Sun Tzu Art of War in Information Warfare Research Competition'. [6]
Recent prize winners are a group of researchers of a company working for
military organisations. They thought up an imaginary scenario that could
have taken place during the Balkan conflict in September 1998: A group of
Serbian political activists intervene with the radio frequencies of a
temporary airfield at the Bosnian/Croatian border where NATO troops are
flown in during a flaring up of the conflict in Bosnia. The result is two
military airplanes crashing. The Serbian cyber activists, immediately
after, inform the whole world press by email and put up a political
statement on a web site on a server in Amsterdam. CNN, Reuters and others
broadcast and publish the statement including the web-page address. Within
twenty four hours the web page has a million 'hits', many visitors come
from state intelligence organisations. Any computer used to access this
web site is infected by a 'Trojan Horse' program that the activists have
embedded in the web-page, a program that starts to delete all files and
hard disks after twenty four hours. This exercise in military fiction is
used as an explanatory introduction to what 'information warfare' could
be. The authors are warning: "the US. military could find it difficult to
respond against a small and digitally networked enemy". and they propose
the establishment of "Digital Integrated Response Teams (DIRTs)" made up
of "highly trained information warriors" from military and law enforcement
agencies, to counter "information terrorism". [7] These state 'information
warriors' are supposed to work from "remote computers", using "anonymous
response" without open display of force, in order to avoid any public
sympathy for political activists, fighting a possible 'right cause' and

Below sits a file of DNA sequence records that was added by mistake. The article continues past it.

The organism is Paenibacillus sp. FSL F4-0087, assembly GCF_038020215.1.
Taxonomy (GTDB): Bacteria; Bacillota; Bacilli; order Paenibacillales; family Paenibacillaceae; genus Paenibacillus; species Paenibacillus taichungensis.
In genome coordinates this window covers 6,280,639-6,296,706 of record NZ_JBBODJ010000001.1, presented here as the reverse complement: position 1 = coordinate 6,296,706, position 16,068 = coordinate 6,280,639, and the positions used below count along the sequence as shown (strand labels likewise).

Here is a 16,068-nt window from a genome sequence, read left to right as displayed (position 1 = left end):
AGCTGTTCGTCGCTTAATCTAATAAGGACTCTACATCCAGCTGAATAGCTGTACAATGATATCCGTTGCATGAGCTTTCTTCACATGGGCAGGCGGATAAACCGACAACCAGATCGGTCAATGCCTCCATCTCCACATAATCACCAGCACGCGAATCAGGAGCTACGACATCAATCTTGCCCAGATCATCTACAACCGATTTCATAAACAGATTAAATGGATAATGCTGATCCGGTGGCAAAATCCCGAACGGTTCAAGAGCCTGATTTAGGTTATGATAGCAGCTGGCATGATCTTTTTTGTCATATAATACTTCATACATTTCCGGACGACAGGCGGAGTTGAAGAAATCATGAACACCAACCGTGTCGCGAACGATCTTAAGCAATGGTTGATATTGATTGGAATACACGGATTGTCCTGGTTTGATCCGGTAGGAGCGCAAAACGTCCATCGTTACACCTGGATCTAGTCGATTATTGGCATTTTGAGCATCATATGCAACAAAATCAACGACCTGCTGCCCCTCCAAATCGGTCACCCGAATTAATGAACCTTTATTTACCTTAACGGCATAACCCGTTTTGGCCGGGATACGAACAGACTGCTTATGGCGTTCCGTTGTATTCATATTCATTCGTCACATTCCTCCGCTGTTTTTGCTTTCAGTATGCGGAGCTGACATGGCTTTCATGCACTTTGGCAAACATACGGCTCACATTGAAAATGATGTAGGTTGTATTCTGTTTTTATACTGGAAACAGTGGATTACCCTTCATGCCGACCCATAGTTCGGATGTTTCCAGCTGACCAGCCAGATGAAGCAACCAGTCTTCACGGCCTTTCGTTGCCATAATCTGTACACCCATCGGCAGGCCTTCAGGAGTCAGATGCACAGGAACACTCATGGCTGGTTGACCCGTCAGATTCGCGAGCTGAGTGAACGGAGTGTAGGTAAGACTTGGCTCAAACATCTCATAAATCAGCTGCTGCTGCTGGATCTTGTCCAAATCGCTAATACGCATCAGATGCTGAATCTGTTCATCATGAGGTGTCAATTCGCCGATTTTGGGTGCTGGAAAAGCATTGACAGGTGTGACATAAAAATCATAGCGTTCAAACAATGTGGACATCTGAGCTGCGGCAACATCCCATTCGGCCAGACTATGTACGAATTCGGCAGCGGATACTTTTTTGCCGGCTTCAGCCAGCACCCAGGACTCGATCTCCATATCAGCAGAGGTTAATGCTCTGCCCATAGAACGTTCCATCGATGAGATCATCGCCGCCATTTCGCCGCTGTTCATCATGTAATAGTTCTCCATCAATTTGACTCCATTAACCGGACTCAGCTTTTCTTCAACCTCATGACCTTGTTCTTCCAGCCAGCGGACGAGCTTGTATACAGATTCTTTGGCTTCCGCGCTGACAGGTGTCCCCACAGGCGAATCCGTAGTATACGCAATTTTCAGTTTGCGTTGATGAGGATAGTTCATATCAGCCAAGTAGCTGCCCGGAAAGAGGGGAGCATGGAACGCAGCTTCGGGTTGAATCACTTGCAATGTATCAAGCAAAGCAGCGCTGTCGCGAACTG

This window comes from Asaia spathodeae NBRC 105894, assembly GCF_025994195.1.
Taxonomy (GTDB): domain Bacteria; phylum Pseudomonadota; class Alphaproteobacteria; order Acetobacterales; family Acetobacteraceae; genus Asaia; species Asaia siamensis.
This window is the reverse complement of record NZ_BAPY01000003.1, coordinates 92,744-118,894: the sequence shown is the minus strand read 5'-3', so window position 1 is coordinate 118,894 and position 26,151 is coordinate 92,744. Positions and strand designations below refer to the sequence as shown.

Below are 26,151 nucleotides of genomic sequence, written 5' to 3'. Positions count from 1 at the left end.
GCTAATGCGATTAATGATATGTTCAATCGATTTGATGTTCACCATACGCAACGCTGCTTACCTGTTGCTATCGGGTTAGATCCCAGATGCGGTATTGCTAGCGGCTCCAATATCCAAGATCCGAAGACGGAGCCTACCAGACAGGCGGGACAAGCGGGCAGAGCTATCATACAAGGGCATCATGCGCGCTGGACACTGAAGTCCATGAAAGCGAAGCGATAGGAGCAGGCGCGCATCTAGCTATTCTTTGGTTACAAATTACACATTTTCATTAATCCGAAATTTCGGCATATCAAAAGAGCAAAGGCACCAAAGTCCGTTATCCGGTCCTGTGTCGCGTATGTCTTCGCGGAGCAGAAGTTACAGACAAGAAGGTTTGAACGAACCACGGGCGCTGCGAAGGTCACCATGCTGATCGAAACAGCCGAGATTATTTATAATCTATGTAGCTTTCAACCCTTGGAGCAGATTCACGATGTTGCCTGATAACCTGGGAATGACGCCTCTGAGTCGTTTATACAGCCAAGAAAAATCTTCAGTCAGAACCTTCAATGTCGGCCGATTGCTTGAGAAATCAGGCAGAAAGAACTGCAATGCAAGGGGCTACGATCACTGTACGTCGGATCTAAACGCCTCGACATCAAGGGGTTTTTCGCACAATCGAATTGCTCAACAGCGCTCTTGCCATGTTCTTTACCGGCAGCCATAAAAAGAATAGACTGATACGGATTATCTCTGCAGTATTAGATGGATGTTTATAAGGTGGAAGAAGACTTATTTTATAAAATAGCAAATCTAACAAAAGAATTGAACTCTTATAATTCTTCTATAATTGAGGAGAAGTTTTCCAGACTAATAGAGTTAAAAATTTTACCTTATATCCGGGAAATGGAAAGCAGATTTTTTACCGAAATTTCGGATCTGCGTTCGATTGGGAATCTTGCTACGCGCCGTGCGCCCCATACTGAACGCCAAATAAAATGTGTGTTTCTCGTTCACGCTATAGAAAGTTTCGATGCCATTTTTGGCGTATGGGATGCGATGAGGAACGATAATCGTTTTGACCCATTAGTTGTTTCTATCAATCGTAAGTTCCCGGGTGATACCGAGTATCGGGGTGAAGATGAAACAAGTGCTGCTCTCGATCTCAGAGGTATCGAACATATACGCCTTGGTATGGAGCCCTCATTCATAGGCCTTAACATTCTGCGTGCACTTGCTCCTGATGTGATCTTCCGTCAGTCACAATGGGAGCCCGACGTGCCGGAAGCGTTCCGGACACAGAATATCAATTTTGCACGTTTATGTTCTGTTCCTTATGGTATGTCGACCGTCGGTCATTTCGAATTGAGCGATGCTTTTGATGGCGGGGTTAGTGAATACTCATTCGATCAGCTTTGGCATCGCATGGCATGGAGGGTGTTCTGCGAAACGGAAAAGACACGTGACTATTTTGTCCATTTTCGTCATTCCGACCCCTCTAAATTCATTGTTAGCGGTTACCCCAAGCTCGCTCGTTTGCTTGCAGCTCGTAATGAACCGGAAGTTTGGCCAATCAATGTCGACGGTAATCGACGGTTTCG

being attacked by the state. Untill now some incidents where strategic
state information have been accessed from the outside have become known,
these cases were played up highly in the press, but none of them seem to
really have posed an enduring security threat to any state in the world.
At many levels of society is has become clear that the criminalization and
persecution of computer hackers often misses the point, that in most cases
the sole aim of a hacker is to master computer and encoding systems, to
prove how far, how deep one can go and even most of the more political
motivated hackers tend to have some basic loyalty to the national state.
There might be infringements of ownership of copyrighted and otherwise
protected digital material, but these incidents are merely based on a
different interpretation of what acceptable forms of ownership are, and
differ from activities of organised crime or terrorist attacks on the
functioning of the state. In several academic and military studies this
more differentiated view on the 'hacker scene' can be found and some
authors even see hackers as a positive force in society that can be tapped
as a resource to improve security systems. [8] Also this is in essence an
ancient tactic as one can read in the last chapter of Sun Tzu's 'Art of
War' that describes the use of spies: "The enemy's spies who have come to
spy on us must be sought out, tempted with bribes, led away and
comfortably housed. Thus they will become converted spies and available
for our service." [9]


As the computerised informatisation of all levels of society progresses, a
feeling of vulnerability is growing. Recently the Clinton administration
issued a 'White Paper on Critical Infrastructure protection' that
describes what to do against "nations, groups or individuals" that "seek
to harm us in non-traditional ways". [10] Others use catch phrases like an
'Electronic Pearl Harbour' and 'Cyberwar, Blitzkrieg of the 21. century'
to fire the imagination of politicians and civil servants who decide about
budgets for new research, new special task forces and new weapons. The
reasoning is constant through human history: what the enemy can do to us,